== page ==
Five Minutes with…Jackie Sibblies Drury
Playwright, ‘We Are Proud to Present….
What inspired you to write We are proud….?
I was doing research for a very different play, one that was going to be about a German actor named Gunther Kaufman, who was the son of an African-American soldier and a white German woman, who played a Black GI in a few of Fassbinder’s movies. I wanted to find out more about black Germans, so I googled “black people + Germany” and saw several hits about The Herero-Namaqua Genocide. I am by no means an expert on African or German history, but I was surprised to not have ever heard of what is considered the first genocide of the 20th century.
What sources did you read and/or visit to write the story of the play?
I read a lot of online articles. I also read a book called Words Cannot Be Found, which is an annotated reprint of a British pamphlet called The Blue Book — originally printed as an account of German aggression in German South West Africa, but ultimately as a piece of anti-German propaganda during the First World War. I also read a book called The Devil’s Handwriting, which is a book about German colonial history.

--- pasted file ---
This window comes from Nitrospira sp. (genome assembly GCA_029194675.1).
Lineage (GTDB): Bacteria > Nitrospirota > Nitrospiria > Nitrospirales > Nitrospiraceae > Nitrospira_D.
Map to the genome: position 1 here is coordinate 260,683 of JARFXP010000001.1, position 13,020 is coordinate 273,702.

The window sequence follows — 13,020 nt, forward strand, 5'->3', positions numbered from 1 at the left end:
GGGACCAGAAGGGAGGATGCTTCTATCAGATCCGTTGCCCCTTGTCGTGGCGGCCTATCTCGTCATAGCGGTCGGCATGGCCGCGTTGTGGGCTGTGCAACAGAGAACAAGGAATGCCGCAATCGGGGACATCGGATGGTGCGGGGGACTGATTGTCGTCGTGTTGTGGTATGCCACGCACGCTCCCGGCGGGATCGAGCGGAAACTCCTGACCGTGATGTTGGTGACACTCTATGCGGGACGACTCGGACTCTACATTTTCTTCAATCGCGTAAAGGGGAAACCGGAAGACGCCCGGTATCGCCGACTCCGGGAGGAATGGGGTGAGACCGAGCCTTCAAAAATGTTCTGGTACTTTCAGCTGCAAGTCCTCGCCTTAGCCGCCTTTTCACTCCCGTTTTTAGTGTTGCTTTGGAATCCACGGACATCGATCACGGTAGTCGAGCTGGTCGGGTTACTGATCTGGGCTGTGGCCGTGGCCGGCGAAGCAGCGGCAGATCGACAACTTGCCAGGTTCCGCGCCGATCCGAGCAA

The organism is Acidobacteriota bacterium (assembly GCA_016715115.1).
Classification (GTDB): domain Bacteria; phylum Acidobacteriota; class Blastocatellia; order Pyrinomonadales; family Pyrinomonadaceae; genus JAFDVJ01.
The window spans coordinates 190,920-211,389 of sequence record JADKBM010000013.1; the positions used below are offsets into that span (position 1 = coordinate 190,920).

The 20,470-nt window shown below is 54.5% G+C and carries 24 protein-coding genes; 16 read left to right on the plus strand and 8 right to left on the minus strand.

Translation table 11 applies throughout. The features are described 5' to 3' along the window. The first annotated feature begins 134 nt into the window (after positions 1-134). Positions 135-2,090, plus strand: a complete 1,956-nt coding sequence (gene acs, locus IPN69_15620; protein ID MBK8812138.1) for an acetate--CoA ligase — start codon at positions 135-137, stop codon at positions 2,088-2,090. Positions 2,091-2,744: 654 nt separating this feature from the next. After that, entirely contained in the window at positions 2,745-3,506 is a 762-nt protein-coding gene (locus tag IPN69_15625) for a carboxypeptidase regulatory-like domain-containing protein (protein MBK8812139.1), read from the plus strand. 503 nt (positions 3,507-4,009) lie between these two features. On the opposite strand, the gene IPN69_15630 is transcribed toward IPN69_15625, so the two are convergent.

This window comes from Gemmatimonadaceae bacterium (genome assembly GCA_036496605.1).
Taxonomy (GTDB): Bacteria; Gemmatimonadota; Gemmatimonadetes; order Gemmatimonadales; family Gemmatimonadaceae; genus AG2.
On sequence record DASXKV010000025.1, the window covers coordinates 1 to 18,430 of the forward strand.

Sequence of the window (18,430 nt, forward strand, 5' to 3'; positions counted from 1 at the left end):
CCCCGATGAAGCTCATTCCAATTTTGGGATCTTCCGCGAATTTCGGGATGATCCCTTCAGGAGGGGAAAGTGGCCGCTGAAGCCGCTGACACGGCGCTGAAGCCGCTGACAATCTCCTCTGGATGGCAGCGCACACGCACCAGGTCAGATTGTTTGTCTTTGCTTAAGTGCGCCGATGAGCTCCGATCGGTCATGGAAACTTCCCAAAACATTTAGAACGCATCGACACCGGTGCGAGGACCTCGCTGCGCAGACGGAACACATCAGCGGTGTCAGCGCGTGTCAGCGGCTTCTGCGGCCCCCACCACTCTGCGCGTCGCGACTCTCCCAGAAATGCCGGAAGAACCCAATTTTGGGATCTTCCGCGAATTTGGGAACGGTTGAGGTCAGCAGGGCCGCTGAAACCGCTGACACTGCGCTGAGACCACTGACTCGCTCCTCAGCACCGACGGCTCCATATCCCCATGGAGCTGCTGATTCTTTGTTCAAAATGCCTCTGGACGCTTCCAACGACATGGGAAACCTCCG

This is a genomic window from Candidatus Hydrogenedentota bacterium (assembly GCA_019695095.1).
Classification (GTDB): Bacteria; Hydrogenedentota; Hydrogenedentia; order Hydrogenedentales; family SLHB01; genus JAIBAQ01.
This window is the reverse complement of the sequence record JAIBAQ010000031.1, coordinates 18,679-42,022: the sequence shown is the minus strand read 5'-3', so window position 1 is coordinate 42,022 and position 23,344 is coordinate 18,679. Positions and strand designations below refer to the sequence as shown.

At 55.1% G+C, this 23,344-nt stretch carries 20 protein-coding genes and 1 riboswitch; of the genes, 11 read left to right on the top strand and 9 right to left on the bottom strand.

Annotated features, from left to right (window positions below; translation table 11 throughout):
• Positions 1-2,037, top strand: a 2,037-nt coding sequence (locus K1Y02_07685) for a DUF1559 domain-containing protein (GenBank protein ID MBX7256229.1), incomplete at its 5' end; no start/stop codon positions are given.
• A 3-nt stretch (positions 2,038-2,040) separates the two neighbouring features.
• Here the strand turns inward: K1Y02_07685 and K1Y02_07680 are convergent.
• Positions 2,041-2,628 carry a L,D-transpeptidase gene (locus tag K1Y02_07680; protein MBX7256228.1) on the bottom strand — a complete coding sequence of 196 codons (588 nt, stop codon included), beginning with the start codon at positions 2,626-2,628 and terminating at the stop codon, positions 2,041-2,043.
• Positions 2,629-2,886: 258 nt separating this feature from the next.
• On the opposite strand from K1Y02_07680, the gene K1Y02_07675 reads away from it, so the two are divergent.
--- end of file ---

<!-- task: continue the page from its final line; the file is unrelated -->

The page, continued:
What parallels do you find in the story of the Hereros and African American History?
One of the photographs that I came upon in my research was of Herero men executed during the genocide. It was an image of black men hanging from trees — an image that, as a black person raised in America, instantaneously calls to mind lynchings in the American south. It is hard for me to not make that connection, and my own inability to separate those images is at the center of the play.
How do you address criticism that Genocide is too serious a topic to ever be humorous, funny, or comic?
I don’t feel the need to address that criticism. Anyone who doesn’t realize that comedy’s origins lie in horror doesn’t have a very good understanding of comedy. Or horror.
Have you been to Africa, and if not are there any particular countries you’d like to visit?
7. I’m planning to go to Northern Africa, to a contested area in the south of Morocco called Western Sahara in the beginning of March to research a new play. I’ll be there for six months to start, and while there are a lot of places in Africa that I would like to visit, it’s hard to think speculatively with a significant trip coming up so soon.